Check the requests per second value for the test. That value is a reasonable measure of how much work the QTAgent is required to do.

For each test, your QTAgent has to process and send an html request, record the received test and store the results, along with all the performance monitoring stats.

I would recommend as a next step to add a 1 second delay between each unit test, that will hopefully let you load on a few more virtual users.

That said, running load tests on a web app hosted on the same machine cannot handle very many virtual users before the CPU pegs out.

Can you post the requests per second stats?

share|improve this answer
    
So this is interesting... On a whim I started up the load test with "Debug" instead of "Run". I got up to 600 users with a steady CPU utilization of about 50%. QTAGENT was definitely still the hog, but at least it seems to be working normally. My load test is backed by unit tests, not web tests, so I don't think I have some of the things you're asking for. I did add the 1-sec delay in my tests. Not sure that's really affecting my results, but it does seem more realistic than a user reloading a given page as fast as possible. :) –  Todd Sprang Oct 20 '11 at 14:17

Maybe something here might help: http://serverfault.com/questions/16005/what-affects-sql-connection-speed

Other ideas:

  • Is SQL Server on the local box? Running the test on the same box might cause problems since SQL Server and QTAgent will be competing for processing time. Each test thread will be matched by one database thread, and unless your unit tests are calling the database asynchronously, they will be busy-waiting while the database responds. At 8 users, that's 8 unit test threads and 8 database threads... maybe 16 threads going full speed is enough to slam the CPU.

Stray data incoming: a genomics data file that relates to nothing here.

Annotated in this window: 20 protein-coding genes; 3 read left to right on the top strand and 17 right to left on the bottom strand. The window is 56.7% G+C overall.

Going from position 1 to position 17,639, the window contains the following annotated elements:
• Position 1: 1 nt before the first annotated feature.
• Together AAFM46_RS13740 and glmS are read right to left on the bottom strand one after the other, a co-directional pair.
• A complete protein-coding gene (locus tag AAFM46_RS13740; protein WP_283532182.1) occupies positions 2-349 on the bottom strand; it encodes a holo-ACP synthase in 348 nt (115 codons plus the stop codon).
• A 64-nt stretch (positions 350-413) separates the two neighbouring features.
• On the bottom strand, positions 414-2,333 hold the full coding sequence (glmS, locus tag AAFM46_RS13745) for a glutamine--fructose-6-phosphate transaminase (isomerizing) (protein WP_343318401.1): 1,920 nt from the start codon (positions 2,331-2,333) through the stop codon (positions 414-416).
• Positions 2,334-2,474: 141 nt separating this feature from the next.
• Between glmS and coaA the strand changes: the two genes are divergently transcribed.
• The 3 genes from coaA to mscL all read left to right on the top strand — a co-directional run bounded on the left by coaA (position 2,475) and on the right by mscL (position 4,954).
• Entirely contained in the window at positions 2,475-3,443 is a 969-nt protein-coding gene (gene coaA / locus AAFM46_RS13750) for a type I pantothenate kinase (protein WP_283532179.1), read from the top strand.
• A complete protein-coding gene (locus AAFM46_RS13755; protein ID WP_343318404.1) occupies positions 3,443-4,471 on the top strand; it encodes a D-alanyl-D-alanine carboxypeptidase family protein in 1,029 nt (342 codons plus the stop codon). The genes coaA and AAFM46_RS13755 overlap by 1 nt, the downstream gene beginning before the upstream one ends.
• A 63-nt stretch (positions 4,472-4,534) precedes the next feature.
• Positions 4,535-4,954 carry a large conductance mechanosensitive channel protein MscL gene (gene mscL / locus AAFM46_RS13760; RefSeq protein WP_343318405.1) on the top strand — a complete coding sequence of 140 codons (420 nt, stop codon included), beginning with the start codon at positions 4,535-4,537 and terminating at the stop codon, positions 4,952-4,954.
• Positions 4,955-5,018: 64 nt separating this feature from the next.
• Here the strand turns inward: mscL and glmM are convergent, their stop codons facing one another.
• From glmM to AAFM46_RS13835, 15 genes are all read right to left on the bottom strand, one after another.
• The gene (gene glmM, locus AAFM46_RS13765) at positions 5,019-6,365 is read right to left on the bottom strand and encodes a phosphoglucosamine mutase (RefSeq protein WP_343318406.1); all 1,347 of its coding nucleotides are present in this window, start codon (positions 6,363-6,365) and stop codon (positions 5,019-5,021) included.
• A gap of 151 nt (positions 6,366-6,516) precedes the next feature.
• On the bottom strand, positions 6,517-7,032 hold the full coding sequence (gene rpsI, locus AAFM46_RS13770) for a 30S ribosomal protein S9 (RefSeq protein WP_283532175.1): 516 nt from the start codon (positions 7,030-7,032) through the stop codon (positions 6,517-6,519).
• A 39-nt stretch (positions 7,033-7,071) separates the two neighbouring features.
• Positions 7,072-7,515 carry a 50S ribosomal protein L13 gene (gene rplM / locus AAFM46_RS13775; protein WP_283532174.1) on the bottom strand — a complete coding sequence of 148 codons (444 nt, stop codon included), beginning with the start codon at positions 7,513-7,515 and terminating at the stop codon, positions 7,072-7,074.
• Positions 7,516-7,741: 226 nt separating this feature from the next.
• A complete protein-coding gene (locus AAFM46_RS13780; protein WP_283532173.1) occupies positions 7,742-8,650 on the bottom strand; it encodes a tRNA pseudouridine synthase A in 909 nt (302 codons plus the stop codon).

• Does your test close the connection after each iteration, or are you possibly leaving connections open? You could check the SQL Server connection count in Perfmon to determine that.

  • Is it SQL Server Express? Maybe it's not as robust as the other versions.

share|improve this answer
    
Yes, SQL Server is running locally, and it's not Express BTW. All the DB access is through Entity Framework, and all the usages appear to be properly disposed, so I think connections should be requested from and returned to the pool normally. The pattern seems consistent with a DB problem though, so I think I'm going to explore SQL Profiler next, possibly see about moving the DB off to a different machine. Thanks! –  Todd Sprang Oct 20 '11 at 13:15
up vote 0 down vote accepted

So it came down to user error. Turns out the controller I was testing was ultra-resource-intensive. I read about this as the likeliest cause of high CPU usage elsewhere, but I assumed (oops) that 8 concurrent users hitting this particular controller couldn't possibly peg my CPU. No, in fact, our code is extremely expensive to run, and 8 users requesting the page at the same time will max it out. Thanks for all the suggestions.

share|improve this answer

Your Answer

 
discard

By posting your answer, you agree to the privacy policy and terms of service.

Not the answer you're looking for? Browse other questions tagged or ask your own question.